9 years ago

When I first heard the term flexitarian, I thought someone was inviting me to do a new form of yoga. Nope, not at all. As a matter of fact, the only thing I had to flex was my mind by opening it to this relatively new concept.

A flexitarian is someone that’s a vegetarian and a carnivore, but not at the same meal. 

A flexitarian is not an oxymoron. Your meals are primarily vegetarian, but once in a while you eat meat. There is no standard agreement or definition on the frequency of how often a flexitarian will include meat in their diet; it’s really up to the individual.

What is interesting about this concept to me is that most meat eaters cringe at the thought of tofu, tempeh, texturized vegetable protein or any other kind of meatlessy meat type product. Seriously, wherever I go with my sack lunch I’m ALWAYS greeted with the usual, “Hey Bea, what do you have for lunch today? Tofu egg salad? Tofu BLT? Tofu Hotdog?” Then it’s usually followed up by “let me know if you need some ground beef to make that taste better. [Snicker. Snicker.].” Little do my friends know I have not been a vegetarian since 1993. Don’t tell. Nevertheless, the typical meat eater likes their meat and don’t want to compromise for something that doesn’t have that same taste, texture and aroma. This is why the flexitarian diet is redefining vegetarian meals by holding them to a stronger meat-like standard.

Maybe you’re a vegetarian and offended by this idea of a part-time meat eater being defined in your garden, or maybe you’re a meat eater and holding your nose at the idea of eating anything that doesn’t smell, taste or look like real bacon.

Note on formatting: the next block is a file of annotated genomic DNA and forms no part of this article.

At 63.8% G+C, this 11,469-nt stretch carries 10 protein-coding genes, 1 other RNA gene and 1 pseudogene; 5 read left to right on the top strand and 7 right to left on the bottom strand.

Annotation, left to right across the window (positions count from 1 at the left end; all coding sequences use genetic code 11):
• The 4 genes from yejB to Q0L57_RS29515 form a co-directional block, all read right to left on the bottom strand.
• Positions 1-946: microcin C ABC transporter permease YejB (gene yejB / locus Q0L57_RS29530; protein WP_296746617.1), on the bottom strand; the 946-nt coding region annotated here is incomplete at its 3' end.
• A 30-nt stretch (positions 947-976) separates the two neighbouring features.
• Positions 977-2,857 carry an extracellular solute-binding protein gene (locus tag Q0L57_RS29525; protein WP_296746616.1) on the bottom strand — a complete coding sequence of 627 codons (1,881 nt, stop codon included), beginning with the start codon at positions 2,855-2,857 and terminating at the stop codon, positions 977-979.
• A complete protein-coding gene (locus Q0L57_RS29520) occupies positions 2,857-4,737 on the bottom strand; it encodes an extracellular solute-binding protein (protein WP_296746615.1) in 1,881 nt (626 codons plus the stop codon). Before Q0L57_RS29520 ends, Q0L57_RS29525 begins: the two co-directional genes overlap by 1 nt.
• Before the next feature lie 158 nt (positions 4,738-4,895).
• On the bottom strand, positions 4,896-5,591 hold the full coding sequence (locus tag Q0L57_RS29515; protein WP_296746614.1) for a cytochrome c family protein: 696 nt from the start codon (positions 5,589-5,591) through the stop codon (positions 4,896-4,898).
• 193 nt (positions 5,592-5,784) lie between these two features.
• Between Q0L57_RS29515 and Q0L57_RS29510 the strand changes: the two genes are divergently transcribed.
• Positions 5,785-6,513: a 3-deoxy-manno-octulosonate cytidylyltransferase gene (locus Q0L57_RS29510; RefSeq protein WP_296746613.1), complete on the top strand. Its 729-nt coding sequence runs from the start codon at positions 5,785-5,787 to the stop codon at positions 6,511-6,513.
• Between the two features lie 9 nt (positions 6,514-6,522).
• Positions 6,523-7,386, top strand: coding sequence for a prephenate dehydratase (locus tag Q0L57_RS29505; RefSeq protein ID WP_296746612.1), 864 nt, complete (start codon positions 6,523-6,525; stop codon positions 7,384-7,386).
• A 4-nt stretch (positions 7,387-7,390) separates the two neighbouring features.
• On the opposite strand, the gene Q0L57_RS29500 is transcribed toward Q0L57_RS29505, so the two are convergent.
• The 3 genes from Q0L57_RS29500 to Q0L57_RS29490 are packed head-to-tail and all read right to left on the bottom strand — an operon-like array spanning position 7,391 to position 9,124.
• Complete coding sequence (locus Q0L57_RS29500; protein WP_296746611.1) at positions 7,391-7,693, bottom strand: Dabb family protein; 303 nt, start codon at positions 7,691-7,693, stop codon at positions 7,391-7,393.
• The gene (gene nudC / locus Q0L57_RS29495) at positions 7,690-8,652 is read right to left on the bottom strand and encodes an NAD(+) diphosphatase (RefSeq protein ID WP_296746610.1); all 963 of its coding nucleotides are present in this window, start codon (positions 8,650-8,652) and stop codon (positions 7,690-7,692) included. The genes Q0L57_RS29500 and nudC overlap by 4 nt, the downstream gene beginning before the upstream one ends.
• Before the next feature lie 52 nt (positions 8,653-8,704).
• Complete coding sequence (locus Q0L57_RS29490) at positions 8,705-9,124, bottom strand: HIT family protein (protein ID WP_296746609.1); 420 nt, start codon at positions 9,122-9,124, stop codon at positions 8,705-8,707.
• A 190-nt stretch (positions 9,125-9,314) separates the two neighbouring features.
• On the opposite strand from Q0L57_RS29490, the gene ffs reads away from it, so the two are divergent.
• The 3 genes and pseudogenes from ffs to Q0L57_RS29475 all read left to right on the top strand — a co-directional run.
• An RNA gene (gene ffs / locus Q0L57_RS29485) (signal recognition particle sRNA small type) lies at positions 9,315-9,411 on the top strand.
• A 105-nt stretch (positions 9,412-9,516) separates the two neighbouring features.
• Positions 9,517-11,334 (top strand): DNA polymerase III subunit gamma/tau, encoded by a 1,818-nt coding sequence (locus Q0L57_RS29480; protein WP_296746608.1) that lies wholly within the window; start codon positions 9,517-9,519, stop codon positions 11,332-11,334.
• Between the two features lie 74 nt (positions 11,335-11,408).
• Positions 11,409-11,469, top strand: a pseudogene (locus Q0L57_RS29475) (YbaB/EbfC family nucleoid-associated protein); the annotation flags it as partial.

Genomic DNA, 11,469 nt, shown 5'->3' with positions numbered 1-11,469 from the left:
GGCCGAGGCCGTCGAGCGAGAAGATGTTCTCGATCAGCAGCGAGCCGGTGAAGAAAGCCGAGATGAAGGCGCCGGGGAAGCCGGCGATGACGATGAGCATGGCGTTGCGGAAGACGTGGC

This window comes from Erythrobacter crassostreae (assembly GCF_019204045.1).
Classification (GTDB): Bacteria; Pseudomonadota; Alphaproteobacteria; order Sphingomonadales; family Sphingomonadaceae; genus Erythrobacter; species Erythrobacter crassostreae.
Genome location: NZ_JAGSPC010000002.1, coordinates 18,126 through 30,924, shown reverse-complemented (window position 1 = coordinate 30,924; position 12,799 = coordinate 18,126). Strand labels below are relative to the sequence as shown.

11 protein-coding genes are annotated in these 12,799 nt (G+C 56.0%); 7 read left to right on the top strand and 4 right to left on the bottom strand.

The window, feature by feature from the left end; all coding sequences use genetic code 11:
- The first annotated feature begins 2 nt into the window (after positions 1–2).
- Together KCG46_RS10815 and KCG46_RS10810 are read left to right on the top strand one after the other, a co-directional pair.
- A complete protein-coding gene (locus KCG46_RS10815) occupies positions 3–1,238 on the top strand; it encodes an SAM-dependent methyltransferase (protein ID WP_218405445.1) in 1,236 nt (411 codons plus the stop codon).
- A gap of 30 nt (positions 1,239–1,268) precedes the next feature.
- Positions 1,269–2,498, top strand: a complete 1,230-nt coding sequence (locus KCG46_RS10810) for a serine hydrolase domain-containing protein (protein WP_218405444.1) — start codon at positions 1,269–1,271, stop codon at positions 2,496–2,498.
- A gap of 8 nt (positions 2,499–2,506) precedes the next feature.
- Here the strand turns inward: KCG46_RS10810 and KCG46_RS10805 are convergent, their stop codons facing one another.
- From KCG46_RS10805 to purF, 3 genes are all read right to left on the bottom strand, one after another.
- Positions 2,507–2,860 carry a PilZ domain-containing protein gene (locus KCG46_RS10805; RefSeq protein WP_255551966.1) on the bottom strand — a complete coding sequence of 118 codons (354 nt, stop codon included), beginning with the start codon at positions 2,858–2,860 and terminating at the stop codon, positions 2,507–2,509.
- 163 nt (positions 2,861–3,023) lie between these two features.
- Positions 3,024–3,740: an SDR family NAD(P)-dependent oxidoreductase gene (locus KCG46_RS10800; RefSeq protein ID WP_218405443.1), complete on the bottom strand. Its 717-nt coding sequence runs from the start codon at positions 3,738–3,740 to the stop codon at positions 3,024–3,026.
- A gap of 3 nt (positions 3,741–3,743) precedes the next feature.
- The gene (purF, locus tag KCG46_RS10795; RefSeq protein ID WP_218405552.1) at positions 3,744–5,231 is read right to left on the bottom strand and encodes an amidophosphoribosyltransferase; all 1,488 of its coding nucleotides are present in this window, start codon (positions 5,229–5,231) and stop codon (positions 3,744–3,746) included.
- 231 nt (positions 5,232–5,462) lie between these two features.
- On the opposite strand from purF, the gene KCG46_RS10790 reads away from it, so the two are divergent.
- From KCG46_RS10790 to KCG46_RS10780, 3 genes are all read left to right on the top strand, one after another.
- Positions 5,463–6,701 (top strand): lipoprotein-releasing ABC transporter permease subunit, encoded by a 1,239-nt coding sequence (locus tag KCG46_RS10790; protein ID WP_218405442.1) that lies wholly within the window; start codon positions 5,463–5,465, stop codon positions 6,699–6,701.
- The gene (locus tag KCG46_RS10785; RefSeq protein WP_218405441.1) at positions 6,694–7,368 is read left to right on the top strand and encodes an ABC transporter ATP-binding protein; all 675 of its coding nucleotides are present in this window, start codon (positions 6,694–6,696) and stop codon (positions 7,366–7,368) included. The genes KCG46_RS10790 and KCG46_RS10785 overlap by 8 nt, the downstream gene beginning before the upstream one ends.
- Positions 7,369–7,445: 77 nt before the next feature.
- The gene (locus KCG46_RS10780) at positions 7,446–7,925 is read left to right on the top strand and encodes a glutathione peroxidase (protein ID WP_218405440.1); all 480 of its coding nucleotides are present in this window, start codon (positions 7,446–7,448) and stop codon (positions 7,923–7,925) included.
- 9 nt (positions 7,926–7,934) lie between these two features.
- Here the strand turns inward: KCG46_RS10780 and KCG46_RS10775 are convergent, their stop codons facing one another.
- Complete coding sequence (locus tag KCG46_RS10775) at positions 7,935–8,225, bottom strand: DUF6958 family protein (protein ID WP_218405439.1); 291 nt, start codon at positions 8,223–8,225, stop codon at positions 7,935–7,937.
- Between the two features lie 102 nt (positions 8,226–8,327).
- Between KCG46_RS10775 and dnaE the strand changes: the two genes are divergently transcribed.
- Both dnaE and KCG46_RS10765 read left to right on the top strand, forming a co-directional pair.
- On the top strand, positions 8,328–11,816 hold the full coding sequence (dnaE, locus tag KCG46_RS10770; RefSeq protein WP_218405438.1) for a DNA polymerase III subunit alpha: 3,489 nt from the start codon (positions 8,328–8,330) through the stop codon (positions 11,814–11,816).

Reasons I encourage trying the flexitarian diet:

  • Pros for meat lovers: You still get to enjoy the flavors you love! Being a flexitarian does reduce your meat consumption, but it’s not only good for the environment, it’s good for your health. This is a great way to lose weight, lower cholesterol and open your dining experience to new foods. Changing things up is good. Diversity!
  • Pros for vegetarians: You’re gaining new recipes that are closer to some of the traditional meat-based favorites. Following a flexitarian diet means looking for plant-based substitutes that look like meat, taste like meat, but are mock-meat. One of the top foods I missed as a vegetarian was bacon. Just the aroma alone would make my mouth water. Thank flexitarianism (is that a word?) because it’s helping vegetarian food become more meaty tasting, but without the meat.
  • Last, one of the most compelling reasons about becoming a flexitarian is the realization that the fastest way to making a difference in your health is through the food you eat. Who doesn’t want to be healthier? Lil’ veggie, lil’ meat, lil’ veggie-meat. It’s all good.

This brings me to a new product we’ll soon be carrying called Beyond Meat. This is a plant-based meat substitute that looks like chicken, cooks like chicken and tastes like chicken. I know, what doesn’t taste like chicken, right? Tofu does not taste like chicken. Trust me.

Anyway, Beyond Meat is one of the only non-meat substitutes that truly is interchangeable with chicken and works with any poultry recipe. Some other great qualities of Beyond Meat is that it’s gluten free, GMO free, and has 18 grams of protein per half cup serving (real chicken has approximately 20 grams per half cup). Beyond Meat will hit our stores October 15 and will be located in the dairy department near the other vegetarian protein offerings.

Stretch yourself and go flexitarian!

Bea James, senior manager of organic, natural and sustainable programs